During this Asalha Puja, one monk takes off his saffron and wears a PPE suit in search of Covid-19 patients in blocks and corners of the capital of Bangkok to deliver help at his best following the first Sermon delivered thousands of years by the Lord Buddha. As he said, Dharma is not just in words, but in action
In normal times, Phramaha Phromphong Kainno, an assistant abbot of Wat Sutthi Wararam in Sathorn district, would prepare himself to attend one of the most important Buddhist Days, Asalha Puja, as it is the day on which Lord Buddha delivered his first Sermon or Dhammachakkappavattanasutr which revealed the four noble truths of life leading to the Nirvana, the Tri Gem, and the birth of the first disciple. Rituals and sermons would be performed under candlelights lit around the temple from dusk till late of the night to commemorate the day, but this year is very different.
Instead of chanting the sermons back and forth at the temple, the senior monk just equipped himself with a PPE suit_and alcohol, venturing out into communities nearby to try to locate Covid-19 patients, hopefully, to deliver initial assistance to those patients and their families, and if possible, to get them to a community isolation centre set up inside the temple.
Phramaha Phromphong said it’s the duty of the Lord Buddha’s disciples to help get people out of suffering, bringing the four noble truths to real lives.
“In normal times, we would perform Buddhist rituals and chant sermons to lead people the way, but during this suffering time, we can do this by action too,” said the assistant abbot.
Bangkok has been the epicentre of the epidemic since the third wave of the outbreak that began in late March. The situation is dampened by the Delta variant, which has triggered a widespread outbreak in the city and nationwide due to its fast-spreading nature. So far, over 110,000 patients alone are in Bangkok_many of them are left strained in their communities due to their poor social settings and environment.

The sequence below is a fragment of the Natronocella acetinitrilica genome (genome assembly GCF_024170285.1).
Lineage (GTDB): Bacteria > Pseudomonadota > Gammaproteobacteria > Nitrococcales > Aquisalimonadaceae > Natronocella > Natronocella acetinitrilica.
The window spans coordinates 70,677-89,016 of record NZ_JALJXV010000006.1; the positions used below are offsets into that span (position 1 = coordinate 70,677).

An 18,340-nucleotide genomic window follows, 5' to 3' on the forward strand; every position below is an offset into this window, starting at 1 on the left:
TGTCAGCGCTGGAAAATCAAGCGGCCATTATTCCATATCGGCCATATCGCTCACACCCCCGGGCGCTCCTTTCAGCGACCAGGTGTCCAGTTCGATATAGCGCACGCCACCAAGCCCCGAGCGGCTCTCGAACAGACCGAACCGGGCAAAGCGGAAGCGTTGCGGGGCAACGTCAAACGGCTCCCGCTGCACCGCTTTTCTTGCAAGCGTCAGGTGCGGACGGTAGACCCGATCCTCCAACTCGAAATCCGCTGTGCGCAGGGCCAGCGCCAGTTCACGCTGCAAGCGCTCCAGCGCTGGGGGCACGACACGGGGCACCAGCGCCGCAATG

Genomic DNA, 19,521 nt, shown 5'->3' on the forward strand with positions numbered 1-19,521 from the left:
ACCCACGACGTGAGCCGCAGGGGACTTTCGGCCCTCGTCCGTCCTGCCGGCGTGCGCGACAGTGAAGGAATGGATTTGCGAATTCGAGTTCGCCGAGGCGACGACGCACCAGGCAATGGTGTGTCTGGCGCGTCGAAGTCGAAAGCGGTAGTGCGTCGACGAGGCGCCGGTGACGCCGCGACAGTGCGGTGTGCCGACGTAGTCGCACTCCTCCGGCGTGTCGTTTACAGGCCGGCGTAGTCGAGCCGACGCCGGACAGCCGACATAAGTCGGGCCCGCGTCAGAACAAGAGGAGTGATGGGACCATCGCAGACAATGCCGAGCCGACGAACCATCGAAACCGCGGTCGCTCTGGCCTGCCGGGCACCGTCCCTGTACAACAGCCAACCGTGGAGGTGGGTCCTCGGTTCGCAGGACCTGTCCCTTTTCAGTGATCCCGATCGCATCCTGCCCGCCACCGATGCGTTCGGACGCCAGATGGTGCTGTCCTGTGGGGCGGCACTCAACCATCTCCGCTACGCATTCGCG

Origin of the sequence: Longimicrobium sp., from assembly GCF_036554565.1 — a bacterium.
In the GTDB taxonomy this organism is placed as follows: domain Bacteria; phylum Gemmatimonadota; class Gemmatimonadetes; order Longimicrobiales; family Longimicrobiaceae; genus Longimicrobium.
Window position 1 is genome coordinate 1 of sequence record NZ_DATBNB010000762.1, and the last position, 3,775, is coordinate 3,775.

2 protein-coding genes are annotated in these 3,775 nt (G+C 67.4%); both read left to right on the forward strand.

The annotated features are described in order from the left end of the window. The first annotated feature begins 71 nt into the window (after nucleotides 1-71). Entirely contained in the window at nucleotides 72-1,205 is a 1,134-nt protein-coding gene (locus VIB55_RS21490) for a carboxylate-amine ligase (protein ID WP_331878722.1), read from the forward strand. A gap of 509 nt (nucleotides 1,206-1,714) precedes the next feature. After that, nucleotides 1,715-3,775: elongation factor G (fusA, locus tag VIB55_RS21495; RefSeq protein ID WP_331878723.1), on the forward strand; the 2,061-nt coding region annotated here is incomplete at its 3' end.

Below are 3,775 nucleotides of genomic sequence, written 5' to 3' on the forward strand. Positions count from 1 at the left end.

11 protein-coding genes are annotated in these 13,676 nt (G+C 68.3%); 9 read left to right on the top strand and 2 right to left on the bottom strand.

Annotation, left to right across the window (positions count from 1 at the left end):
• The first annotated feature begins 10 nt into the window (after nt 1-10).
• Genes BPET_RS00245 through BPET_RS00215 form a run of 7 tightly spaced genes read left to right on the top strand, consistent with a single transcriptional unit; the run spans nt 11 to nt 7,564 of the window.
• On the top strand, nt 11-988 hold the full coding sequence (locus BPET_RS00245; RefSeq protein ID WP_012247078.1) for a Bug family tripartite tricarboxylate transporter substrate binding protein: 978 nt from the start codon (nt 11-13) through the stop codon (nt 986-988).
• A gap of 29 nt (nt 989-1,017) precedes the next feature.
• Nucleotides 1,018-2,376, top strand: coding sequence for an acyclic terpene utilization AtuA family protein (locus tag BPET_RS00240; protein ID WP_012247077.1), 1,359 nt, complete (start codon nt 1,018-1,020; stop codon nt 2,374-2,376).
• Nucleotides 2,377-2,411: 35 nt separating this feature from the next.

Phramaha Phromphong recalled how suffering one Covid-19 infected family had endured. Despite being sick, their landlord tried to chase them out of the tenured land and residence because of fear of Covid-19 infection. As a monk in the community, the assistant abbot got in between to help settle the dispute. While he managed to help settle this case, the monk said there were a lot more that he couldn’t.
“As human beings, we must share the suffering and take care of one another to help one another get through a hard time. If I can’t do anything better for them, what I usually do at least is finding and delivering them food and other necessities. At least they can feel they have someone to count on. In Buddhism, this is called compassion that would help soothe human’s souls and get on with the truth of life,” said the monk.
During this merit-making period of time, Phramaha Phromphong often wears the PPE instead of saffron and leads his assistants as well as community rescue teams to venture into communities to try to reach Covid-19 patients and their families to help them at their best before the state’s help arrives.
Instructed by his abbot, Phra Sutheerattanabundit, the monk has also turned a Buddhism learning building in the temple into a community isolation centre to receive those who cannot isolate or quarantine themselves at home due to their social settings and environment. Having received support from the Thai Red Cross Society and nearby Charoenkrung Pracharak Hospital. the building can provide over 100 beds for them. The monk calls the temple’s initiative; “Phra Mai Ting Yom” (Monks won’t leave you (in suffering)).
So far, concerned authorities have been in contact with community leaders like temples to try to get their support for the state’s programs to fight with Covid-19. Several more temples have agreed to provide similar facilities to the Bangkok Metropolitan Administration (BMA) to support the state’s community isolation program too.
According to the BMA, it will try to set up one community isolation centre per district in the capital by the end of this month or early August, and several of them would be in temples in communities. These could help double the number of current beds in such centres, which are around 3,400_hopefully, to help ease the pain and suffering of many residents of Bangkok, who are left strained and waiting for someone to guide the way in some blocks and corners of this capital during this epidemic of Covid-19.
Phramaha Phromphong Kainno, Wat Sutthi Wararam’s assistant abbot, wears a PPE suit sophisticatedly before he ventures into communities nearby, where some residents are infected with Covid-19 and need help. Photo: Sayan Chuenudomsavad
A documentary photographer residing in Bangkok, Thailand. Immersive and vibrant, his images capture and tell stories of everyday people living alongside the challenges of development, environment, and social changes in the Mekong region.